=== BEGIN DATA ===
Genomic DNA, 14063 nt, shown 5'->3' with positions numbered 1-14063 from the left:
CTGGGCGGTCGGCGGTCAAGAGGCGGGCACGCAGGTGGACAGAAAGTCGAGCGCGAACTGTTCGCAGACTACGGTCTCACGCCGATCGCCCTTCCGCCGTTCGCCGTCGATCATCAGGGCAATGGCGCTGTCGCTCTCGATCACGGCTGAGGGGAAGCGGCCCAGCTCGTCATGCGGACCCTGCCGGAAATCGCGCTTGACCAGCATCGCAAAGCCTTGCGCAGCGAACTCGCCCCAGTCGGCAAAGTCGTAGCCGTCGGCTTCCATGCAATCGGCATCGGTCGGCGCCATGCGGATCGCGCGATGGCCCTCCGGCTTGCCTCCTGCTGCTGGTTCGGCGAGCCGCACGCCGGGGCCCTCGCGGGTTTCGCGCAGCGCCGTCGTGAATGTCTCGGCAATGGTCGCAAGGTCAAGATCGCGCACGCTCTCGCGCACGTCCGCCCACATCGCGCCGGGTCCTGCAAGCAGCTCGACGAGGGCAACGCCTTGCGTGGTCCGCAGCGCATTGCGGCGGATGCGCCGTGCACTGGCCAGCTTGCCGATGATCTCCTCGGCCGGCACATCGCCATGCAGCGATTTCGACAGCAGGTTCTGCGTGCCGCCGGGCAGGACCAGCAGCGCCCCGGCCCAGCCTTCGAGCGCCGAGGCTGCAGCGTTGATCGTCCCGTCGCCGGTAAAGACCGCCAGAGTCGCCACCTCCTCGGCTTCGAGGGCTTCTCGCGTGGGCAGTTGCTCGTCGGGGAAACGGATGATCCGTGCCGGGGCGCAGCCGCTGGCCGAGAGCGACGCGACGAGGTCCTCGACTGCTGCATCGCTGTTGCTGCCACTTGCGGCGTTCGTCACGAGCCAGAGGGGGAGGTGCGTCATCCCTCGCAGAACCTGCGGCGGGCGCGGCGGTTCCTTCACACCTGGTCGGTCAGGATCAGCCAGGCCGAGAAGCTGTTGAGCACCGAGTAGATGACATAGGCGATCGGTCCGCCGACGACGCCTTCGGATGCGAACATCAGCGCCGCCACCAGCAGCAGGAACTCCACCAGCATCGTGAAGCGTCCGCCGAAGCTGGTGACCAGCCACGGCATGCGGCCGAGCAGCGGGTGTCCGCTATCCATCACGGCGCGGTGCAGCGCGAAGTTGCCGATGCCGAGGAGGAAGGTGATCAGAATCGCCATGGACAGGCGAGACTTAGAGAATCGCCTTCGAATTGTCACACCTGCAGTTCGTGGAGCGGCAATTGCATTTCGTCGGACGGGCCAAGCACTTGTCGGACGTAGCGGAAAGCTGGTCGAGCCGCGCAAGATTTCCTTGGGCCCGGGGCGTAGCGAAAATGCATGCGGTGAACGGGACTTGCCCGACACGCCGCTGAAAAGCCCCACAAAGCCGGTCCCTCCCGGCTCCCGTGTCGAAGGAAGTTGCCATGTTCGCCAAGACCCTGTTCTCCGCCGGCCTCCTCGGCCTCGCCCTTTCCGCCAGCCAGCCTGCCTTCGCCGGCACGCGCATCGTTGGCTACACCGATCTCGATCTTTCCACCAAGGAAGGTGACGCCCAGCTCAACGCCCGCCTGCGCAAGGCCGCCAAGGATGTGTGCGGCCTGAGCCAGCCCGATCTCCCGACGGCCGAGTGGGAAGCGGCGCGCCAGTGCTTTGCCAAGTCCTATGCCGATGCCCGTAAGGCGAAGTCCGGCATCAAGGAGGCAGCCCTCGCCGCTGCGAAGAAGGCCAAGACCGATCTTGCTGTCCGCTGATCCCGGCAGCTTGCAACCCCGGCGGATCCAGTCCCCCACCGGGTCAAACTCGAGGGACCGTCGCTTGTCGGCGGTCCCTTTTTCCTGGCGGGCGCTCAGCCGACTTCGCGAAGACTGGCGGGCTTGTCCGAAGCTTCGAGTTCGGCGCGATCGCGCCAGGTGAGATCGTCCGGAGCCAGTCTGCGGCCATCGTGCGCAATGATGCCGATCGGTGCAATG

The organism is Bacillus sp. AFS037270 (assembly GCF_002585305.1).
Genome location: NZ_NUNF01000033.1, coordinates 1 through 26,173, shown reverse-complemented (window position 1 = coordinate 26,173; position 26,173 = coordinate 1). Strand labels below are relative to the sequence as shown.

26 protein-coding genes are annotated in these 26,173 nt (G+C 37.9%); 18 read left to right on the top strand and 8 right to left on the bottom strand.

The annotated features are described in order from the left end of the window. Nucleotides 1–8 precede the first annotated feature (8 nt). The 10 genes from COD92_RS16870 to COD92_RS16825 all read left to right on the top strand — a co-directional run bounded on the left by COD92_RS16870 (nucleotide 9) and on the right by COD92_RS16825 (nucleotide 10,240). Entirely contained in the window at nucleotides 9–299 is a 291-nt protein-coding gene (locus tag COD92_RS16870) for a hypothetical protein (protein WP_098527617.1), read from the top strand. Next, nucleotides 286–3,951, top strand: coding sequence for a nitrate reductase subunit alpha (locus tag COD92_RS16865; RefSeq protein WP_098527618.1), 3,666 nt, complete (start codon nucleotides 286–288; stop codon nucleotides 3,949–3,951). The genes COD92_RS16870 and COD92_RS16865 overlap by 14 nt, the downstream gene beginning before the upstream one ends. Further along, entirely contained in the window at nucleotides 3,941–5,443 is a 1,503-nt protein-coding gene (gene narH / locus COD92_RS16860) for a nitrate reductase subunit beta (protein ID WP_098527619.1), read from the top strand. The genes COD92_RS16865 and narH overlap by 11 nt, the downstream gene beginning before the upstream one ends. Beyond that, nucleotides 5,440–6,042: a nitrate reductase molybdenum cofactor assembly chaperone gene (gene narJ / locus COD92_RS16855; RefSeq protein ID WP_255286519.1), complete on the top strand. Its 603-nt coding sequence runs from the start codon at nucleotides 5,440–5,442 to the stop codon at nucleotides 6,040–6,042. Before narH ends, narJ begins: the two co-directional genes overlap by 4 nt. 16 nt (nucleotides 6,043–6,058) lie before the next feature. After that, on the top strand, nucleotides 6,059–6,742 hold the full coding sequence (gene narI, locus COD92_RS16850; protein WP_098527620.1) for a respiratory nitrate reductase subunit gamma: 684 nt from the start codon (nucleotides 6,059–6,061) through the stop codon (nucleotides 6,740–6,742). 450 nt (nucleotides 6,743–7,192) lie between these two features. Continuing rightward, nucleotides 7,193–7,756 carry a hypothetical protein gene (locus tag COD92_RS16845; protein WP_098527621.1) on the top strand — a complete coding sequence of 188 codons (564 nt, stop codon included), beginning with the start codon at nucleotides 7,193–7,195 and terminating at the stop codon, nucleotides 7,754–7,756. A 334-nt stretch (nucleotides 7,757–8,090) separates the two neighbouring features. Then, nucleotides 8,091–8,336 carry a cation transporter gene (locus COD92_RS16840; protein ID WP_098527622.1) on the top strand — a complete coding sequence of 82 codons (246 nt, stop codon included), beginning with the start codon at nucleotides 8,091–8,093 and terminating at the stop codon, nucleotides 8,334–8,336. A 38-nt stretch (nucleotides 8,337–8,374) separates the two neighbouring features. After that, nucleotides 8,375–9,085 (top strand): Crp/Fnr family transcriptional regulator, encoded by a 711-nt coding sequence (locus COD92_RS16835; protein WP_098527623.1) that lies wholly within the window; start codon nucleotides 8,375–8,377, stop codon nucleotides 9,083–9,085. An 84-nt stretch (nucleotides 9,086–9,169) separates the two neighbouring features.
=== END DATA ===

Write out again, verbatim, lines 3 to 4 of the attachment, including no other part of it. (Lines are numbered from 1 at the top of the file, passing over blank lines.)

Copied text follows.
The organism is Bacillus sp. AFS037270 (assembly GCF_002585305.1).
Genome location: NZ_NUNF01000033.1, coordinates 1 through 26,173, shown reverse-complemented (window position 1 = coordinate 26,173; position 26,173 = coordinate 1). Strand labels below are relative to the sequence as shown.